• Information on any large deposits: A large deposit outside of your regular income should be documented with the lender. 
    • Gift letters: If you have received a gift that will be used as a downpayment, you may need to provide a gift letter, which describes the nature and source of the gift. 
    • Repeat or updated information: Lending offices need as much information as possible. As such, they may request duplicate or repetitive information. 

4. If approved, you will receive a loan commitment letter, which states the lender’s intention to finance your purchase. The loan commitment will have contingencies, including the successful completion of an appraisal. Also, you should deliver a copy of this letter to the seller or seller’s agent. 

5. The lender or mortgage broker will order an appraisal. Assuming the value is strong, the purchase can proceed. However, if the number comes back low, changes to the purchase agreement may be required. 

6. You will need to order homeowners insurance and deliver proof of this insurance to the lender’s office. 

While fairly straightforward, Phase 2 can take time. To make the process as easy as possible, begin gathering documents as soon as possible. Also, don’t take on new debts or change jobs, as this can disrupt the Alabama purchase process. 

Phase 3: Closing the Purchase in Alabama

The closing in Alabama will usually take place with both parties (buyer and seller) together at the same office (usually the attorney’s) to sign all documents. At the final closing, you will sign all the documents to complete the purchase, including loan papers. Once complete, you should be able to take possession of your new home.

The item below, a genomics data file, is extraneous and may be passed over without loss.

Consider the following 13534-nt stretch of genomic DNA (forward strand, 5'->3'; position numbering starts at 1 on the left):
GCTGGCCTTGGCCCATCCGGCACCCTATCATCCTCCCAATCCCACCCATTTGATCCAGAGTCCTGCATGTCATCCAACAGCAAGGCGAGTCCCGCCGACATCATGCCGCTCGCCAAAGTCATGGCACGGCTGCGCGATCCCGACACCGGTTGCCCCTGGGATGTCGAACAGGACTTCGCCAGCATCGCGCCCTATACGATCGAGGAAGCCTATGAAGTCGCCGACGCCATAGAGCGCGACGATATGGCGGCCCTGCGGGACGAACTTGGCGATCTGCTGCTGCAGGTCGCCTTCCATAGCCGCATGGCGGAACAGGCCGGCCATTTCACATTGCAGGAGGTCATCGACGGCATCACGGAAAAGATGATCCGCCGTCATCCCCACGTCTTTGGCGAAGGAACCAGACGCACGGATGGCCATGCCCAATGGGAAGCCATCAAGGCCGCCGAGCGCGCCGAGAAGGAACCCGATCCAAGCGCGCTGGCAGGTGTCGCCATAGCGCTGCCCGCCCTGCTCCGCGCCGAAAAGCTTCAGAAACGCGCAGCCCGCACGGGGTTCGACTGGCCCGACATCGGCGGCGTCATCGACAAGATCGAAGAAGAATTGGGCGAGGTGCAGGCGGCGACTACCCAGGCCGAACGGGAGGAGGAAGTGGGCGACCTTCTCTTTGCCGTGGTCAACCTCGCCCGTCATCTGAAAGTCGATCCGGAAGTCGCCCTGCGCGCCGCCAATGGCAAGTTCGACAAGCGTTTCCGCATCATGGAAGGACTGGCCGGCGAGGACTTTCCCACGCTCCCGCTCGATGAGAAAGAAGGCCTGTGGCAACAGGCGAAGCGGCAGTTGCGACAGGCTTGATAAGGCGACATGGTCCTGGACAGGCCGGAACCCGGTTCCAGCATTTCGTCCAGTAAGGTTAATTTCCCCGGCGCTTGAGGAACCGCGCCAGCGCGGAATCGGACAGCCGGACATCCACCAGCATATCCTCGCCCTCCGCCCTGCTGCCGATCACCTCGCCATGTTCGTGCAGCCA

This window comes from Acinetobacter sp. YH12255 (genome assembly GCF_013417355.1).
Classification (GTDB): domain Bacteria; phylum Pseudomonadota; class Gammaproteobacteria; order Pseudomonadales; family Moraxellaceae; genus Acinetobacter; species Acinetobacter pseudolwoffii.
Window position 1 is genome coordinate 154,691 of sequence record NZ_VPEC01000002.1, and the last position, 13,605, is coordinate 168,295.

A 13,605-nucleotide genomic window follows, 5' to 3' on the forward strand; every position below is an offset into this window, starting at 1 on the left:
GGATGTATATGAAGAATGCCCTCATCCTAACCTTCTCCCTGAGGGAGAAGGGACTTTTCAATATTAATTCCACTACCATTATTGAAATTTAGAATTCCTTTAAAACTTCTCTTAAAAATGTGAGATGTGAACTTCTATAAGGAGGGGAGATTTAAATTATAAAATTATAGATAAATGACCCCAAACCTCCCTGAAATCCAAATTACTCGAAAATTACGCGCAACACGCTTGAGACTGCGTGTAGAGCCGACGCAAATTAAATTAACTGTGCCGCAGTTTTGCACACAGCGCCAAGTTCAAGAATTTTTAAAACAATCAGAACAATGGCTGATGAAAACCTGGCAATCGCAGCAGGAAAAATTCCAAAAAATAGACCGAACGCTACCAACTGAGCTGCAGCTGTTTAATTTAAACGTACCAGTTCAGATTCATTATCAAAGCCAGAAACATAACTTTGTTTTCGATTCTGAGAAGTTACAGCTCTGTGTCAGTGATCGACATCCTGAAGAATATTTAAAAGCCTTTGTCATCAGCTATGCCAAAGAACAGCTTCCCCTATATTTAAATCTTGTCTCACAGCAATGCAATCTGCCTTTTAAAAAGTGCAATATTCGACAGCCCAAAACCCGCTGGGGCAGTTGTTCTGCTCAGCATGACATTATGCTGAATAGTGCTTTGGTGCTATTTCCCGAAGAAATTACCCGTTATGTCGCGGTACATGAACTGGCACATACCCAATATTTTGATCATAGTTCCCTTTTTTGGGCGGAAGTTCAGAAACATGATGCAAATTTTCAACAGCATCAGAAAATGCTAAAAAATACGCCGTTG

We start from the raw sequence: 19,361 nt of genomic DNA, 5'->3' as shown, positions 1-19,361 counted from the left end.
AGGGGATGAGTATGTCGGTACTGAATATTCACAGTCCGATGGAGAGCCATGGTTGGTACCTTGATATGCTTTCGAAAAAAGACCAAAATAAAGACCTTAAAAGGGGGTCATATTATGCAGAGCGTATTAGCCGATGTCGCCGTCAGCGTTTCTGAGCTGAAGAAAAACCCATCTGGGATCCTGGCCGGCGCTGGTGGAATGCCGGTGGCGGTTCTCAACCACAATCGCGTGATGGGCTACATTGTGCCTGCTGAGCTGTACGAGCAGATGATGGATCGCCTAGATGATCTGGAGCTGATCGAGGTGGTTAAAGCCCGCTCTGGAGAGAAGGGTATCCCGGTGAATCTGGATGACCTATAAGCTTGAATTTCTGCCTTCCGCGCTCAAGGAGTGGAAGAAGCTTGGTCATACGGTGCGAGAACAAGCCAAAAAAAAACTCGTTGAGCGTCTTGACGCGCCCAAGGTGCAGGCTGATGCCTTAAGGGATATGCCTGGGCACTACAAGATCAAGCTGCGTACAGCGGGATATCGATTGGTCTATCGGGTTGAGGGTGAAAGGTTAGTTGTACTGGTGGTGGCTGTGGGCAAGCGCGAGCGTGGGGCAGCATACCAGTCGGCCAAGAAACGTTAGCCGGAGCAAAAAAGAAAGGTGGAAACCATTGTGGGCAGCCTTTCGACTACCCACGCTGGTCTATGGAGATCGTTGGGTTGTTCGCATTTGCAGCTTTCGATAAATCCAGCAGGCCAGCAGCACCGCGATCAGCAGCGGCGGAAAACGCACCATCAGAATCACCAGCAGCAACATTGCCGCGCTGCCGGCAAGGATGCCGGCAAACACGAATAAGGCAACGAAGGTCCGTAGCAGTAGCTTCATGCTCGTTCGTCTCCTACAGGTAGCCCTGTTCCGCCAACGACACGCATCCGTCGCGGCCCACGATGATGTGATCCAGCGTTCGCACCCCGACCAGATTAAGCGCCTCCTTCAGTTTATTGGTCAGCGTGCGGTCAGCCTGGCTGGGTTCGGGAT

1. The first step in closing the purchase is a title search, which is usually done well in advance of the final closing. This is a search to make sure there are no ownership issues with the home. 
  2. A final cash figure is calculated. This amount, which includes property taxes and utilities, will need to be paid in the form of a cashier’s check. 
  3. You should conduct a final walkthrough before the closing. This allows you to view the property one last time while making sure there is no new damage or issues with the home. 
  4. You and the seller will now meet at your schedule closing to sign all documents, including the sale and loan documents. 
  5. You will pay the remaining funds of your downpayment to the attorney or representative who is overseeing the process. 
  6. The purchase will be recorded with the appropriate municipality; usually the city or county. 
  7. You will receive the keys and can move into your new Alabama home!

Alabama Conforming Loan Limits

Conforming loan limits are determined by the Federal Housing Finance Agency, also known as the FHFA. This organization sets the limits on a county-by-county basis. Conforming loans, which include FHA, VA, and Fannie Mae-backed mortgages, are some of the most buyer-friendly options on the market, but they come with limits and requirements. 

The limits, however, are reasonable. Currently, the limit for a single-family home in the state of Alabama is $647,200.

You can use conforming loans to purchase a multiunit property in Alabama. The limit for a two-unit property is $828,700, while the limit for a three-unit property is $1,001,650. The maximum unit count is four; the limit for these properties in Alabama is $1,244,850. 

These are the limits for the entire state, including the Gulf counties of Mobile and Baldwin. The limits remain the same all the way to Houston County, which borders Florida and Georgia, as well as northern counties like Jackson and Lauderdale. 

These limits are for conforming loans only. Other options exist, including Alabama jumbo loans. Contact our staff for information on large loans in the state of Alabama. 

* Note: Conforming loan limits are subject to change. For updated limits, contact our team or call your local lending office.